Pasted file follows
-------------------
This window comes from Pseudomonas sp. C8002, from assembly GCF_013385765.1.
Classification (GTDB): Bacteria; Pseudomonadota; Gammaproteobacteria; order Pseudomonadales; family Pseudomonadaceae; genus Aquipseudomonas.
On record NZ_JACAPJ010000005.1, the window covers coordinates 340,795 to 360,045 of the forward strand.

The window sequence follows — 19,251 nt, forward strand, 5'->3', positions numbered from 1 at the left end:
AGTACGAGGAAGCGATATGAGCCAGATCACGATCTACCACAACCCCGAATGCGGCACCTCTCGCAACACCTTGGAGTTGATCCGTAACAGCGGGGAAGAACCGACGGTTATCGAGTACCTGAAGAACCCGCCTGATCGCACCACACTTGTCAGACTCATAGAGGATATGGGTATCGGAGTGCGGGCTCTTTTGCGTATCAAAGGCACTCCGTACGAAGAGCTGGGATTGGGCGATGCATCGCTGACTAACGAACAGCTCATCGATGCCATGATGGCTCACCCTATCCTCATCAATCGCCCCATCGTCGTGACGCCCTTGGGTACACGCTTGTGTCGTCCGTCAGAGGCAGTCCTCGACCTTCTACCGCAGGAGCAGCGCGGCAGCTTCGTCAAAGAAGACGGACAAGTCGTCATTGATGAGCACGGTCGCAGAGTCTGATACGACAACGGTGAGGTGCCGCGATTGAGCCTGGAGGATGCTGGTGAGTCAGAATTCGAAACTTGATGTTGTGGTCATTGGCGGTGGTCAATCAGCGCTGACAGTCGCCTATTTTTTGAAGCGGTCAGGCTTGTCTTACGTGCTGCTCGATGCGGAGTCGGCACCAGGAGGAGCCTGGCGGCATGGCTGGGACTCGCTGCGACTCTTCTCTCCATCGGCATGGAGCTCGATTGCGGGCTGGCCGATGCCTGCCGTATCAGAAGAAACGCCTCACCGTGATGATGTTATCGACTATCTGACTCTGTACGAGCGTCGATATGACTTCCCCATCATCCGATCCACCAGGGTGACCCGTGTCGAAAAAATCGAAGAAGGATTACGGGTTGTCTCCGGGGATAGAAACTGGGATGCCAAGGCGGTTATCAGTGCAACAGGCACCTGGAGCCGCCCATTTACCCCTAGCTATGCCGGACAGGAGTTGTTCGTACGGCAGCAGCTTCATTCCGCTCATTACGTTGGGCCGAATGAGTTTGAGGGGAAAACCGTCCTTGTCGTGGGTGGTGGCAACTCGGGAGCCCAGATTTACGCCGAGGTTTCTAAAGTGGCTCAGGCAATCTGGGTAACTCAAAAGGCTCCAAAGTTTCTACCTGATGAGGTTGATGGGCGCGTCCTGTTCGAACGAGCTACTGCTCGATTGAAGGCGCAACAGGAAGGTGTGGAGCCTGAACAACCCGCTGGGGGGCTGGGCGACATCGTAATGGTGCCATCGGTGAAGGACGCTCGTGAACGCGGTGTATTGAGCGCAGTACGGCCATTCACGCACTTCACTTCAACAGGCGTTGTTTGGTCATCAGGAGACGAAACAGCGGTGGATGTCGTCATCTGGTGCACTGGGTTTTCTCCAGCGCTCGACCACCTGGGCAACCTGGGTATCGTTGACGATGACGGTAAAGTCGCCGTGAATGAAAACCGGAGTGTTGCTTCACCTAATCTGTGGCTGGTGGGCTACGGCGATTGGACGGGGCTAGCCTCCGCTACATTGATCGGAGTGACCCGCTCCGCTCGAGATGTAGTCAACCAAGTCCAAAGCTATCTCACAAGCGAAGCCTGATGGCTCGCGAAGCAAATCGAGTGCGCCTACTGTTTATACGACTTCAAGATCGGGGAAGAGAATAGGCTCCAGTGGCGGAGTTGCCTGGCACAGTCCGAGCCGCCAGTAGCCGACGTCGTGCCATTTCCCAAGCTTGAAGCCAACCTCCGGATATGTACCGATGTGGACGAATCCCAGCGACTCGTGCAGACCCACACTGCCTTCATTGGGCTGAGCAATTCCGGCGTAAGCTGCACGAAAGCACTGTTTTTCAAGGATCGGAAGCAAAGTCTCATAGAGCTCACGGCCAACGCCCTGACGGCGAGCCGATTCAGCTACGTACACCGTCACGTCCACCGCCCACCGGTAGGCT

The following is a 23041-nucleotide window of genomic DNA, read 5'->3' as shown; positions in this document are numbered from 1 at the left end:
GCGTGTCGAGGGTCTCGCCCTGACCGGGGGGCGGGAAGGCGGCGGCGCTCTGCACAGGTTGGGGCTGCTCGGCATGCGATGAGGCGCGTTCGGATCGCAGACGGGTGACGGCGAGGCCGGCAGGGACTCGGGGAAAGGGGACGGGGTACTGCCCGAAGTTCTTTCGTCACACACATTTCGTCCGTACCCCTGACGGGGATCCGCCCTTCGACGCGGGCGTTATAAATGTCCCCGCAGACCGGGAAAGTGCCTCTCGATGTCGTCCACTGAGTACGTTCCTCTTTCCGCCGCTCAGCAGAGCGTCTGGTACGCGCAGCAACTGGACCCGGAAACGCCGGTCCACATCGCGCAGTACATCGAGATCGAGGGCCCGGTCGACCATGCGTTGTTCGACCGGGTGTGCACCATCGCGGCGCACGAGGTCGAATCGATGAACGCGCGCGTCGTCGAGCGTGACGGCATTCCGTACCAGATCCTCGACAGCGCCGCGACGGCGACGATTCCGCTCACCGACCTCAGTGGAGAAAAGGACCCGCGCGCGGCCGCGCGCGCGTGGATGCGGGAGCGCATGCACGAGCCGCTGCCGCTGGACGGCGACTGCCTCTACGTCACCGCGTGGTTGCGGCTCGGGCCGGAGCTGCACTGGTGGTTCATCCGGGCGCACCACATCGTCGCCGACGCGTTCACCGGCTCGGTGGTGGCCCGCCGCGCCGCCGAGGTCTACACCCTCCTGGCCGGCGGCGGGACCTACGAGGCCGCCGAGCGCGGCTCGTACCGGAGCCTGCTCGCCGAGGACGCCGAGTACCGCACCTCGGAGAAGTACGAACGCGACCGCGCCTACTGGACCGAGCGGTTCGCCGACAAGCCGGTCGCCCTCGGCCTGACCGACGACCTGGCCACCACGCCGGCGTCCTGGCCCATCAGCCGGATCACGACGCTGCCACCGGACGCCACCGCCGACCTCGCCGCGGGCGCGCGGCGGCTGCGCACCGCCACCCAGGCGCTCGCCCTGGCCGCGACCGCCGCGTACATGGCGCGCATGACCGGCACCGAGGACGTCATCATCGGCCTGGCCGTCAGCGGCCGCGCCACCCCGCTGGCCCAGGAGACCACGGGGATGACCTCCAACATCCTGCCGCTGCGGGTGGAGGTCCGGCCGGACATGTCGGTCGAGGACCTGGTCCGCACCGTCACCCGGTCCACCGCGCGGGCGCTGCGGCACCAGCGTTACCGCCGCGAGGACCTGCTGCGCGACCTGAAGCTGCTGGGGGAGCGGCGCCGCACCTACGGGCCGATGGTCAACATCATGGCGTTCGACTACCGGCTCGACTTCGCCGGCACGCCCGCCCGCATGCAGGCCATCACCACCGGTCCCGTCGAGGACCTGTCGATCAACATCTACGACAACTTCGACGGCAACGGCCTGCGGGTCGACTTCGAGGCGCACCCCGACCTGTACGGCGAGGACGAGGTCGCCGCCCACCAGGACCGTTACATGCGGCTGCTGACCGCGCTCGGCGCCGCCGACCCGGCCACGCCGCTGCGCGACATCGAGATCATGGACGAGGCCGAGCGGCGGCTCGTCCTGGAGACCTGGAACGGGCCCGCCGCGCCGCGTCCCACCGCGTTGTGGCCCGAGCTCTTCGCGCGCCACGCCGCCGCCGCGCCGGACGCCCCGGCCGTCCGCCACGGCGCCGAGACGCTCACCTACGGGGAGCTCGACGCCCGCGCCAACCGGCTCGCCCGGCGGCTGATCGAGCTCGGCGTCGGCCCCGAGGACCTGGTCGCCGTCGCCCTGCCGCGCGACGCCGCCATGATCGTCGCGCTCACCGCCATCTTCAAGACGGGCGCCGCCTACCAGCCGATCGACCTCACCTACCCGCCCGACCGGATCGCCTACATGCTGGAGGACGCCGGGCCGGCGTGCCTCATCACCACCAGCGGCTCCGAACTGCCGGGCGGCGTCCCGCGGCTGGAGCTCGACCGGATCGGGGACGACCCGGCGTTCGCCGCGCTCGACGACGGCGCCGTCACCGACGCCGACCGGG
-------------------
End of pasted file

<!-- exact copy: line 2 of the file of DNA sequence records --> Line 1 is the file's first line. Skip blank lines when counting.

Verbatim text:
Classification (GTDB): Bacteria; Pseudomonadota; Gammaproteobacteria; order Pseudomonadales; family Pseudomonadaceae; genus Aquipseudomonas.